Slips, Trips and Falls
Accidents involving slips, trips and falls are amongst the most common claims for injury compensation.
If you have been injured in a public place and you wish to make a claim for compensation, you first need to find out the details of the person or organisation responsible for maintaining the area where the accident occurred. Proving liability can be difficult and this is best left to an expert, such as an injury claims solicitor. Personalinjuryclaims.net work in conjunction with a panel of such solicitors, and will ensure that your claim is passed to the law firm with the expertise best suited to your case, in order to gain the most favourable results for your claim.
Injuries sustained from trips, slips and falls can vary from cuts and bruises, to more serious injuries such as broken limbs; or in severe cases loss of mobility either permanent or temporary.
The following are examples of the most common areas where accidents occur:
- Tripping over something left lying around in a shop, e.g. merchandise left in the middle of aisles or items obstructing doorways.
- Slipping on wet floors, either caused by a spillage, or a leak from a fridge or freezer for example; or water brought in from outside when pavements are wet.
- Tripping outdoors on broken or uneven paving slabs.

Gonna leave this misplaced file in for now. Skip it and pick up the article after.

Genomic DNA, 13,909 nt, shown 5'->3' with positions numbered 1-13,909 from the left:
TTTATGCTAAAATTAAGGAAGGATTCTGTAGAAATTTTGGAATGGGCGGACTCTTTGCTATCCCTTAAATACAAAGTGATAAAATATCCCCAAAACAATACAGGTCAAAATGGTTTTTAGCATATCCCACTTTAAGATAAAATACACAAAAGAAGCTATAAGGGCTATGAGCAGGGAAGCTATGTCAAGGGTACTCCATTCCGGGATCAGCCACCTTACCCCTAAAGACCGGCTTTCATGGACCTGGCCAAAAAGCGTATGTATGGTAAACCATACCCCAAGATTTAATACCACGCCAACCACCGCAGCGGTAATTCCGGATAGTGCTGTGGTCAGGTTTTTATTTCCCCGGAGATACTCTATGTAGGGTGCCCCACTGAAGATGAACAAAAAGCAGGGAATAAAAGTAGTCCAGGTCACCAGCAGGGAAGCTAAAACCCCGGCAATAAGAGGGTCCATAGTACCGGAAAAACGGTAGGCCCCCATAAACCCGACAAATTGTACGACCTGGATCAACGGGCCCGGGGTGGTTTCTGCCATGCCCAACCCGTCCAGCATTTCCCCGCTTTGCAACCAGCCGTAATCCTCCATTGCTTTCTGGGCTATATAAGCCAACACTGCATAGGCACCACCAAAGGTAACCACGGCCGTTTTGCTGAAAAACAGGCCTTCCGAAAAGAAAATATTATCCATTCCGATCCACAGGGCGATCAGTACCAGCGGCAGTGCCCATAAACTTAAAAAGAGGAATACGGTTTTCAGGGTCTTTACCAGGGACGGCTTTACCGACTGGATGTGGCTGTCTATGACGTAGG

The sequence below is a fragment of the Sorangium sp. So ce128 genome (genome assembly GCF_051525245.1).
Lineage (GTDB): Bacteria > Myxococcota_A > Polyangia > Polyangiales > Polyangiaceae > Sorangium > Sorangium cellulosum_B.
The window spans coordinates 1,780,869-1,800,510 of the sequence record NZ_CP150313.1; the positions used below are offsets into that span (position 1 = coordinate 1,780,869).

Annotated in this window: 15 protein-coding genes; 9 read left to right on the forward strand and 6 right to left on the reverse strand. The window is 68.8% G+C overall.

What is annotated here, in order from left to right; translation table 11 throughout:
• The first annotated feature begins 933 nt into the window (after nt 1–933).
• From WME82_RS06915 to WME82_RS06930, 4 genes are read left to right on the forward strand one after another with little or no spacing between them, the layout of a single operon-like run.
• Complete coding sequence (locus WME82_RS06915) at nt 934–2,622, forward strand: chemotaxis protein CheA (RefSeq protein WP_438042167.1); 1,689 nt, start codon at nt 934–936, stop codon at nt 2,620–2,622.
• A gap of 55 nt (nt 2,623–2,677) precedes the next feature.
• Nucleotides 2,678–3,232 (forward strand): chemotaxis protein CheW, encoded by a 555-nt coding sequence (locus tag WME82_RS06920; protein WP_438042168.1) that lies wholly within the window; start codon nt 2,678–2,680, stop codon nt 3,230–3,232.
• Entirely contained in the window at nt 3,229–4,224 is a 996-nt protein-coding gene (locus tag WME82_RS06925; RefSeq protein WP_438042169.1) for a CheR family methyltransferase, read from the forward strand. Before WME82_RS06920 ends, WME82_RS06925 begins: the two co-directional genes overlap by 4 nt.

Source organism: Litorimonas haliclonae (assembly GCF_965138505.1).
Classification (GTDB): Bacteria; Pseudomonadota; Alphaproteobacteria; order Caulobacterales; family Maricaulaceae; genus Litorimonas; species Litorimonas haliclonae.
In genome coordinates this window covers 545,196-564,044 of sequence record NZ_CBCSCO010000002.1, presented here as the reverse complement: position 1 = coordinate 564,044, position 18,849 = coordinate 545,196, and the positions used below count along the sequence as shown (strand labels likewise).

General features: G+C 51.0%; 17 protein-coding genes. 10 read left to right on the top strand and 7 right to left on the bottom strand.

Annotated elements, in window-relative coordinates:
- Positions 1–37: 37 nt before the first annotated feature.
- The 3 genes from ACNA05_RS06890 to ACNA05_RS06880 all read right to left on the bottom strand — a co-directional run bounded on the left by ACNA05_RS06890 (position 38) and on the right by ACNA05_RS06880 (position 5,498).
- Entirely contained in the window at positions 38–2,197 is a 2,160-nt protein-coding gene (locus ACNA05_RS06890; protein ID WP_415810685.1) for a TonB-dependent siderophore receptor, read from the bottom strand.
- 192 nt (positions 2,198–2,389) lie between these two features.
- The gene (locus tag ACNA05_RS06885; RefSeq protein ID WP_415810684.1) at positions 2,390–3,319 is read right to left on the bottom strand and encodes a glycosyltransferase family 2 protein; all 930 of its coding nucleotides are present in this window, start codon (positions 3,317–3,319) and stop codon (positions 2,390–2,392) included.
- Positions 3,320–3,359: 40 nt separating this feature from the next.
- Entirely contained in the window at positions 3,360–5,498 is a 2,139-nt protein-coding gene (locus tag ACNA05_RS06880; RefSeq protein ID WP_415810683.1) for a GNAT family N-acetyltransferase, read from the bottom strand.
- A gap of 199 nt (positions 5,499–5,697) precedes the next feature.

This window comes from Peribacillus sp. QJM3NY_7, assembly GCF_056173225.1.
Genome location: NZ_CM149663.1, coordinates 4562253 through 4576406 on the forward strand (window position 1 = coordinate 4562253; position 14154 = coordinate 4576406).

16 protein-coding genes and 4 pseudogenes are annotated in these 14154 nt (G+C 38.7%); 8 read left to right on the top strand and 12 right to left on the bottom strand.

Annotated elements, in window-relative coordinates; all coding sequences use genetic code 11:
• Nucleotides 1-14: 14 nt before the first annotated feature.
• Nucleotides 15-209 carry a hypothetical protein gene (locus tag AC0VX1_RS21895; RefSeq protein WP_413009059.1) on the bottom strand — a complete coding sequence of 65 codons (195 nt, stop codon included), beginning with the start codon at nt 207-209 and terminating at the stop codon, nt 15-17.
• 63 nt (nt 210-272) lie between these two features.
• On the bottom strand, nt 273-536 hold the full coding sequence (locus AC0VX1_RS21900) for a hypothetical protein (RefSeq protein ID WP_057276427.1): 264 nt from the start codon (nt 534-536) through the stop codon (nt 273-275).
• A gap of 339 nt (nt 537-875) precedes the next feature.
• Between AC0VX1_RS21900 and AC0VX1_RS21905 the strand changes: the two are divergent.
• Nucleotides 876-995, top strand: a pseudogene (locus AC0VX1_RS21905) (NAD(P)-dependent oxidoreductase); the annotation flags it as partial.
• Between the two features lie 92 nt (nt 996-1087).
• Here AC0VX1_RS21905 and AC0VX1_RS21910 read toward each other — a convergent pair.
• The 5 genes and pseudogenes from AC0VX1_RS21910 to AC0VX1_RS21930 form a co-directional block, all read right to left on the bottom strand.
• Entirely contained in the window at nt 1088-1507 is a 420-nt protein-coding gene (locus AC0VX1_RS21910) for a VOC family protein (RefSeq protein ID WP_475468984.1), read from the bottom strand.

All owners of public places have a duty of care for the people who use their buildings or land, which means ensuring that all measures of health and safety are carried out to provide a safe environment for public access. If an accident occurs on the premises as a direct result of their negligence, they will then be found liable to compensate for any injury incurred.
If you have sustained an injury and you feel a third party is liable to compensate you, it is imperative that you gather as much information as you can before contacting a personal injury claims company. If possible, take photographs at the scene; take names and addresses of any witnesses; and make sure that you have reported the incident to the manager of the building, as well as recording the incident in their accident book if applicable.
For injuries involving paving slabs or potholes, the liable party will no doubt be the local council. Due to the thousands of claims to councils for this type of injury, you will find that most local councils are adopting a far more vigilant policy when dealing with these types of claims. For instance, if the paving slab has been broken or cracked for less than 48 hours, the council may waive their responsibility as they would not have had time to inspect the pavement or carry out repairs. Councils also have strict rules regarding the height of uneven paving slabs, and will not pay out a compensation claim if the height is below a certain level. It is therefore as well to have as much information as possible regarding the area where the accident occurred before putting in a claim against the local council.
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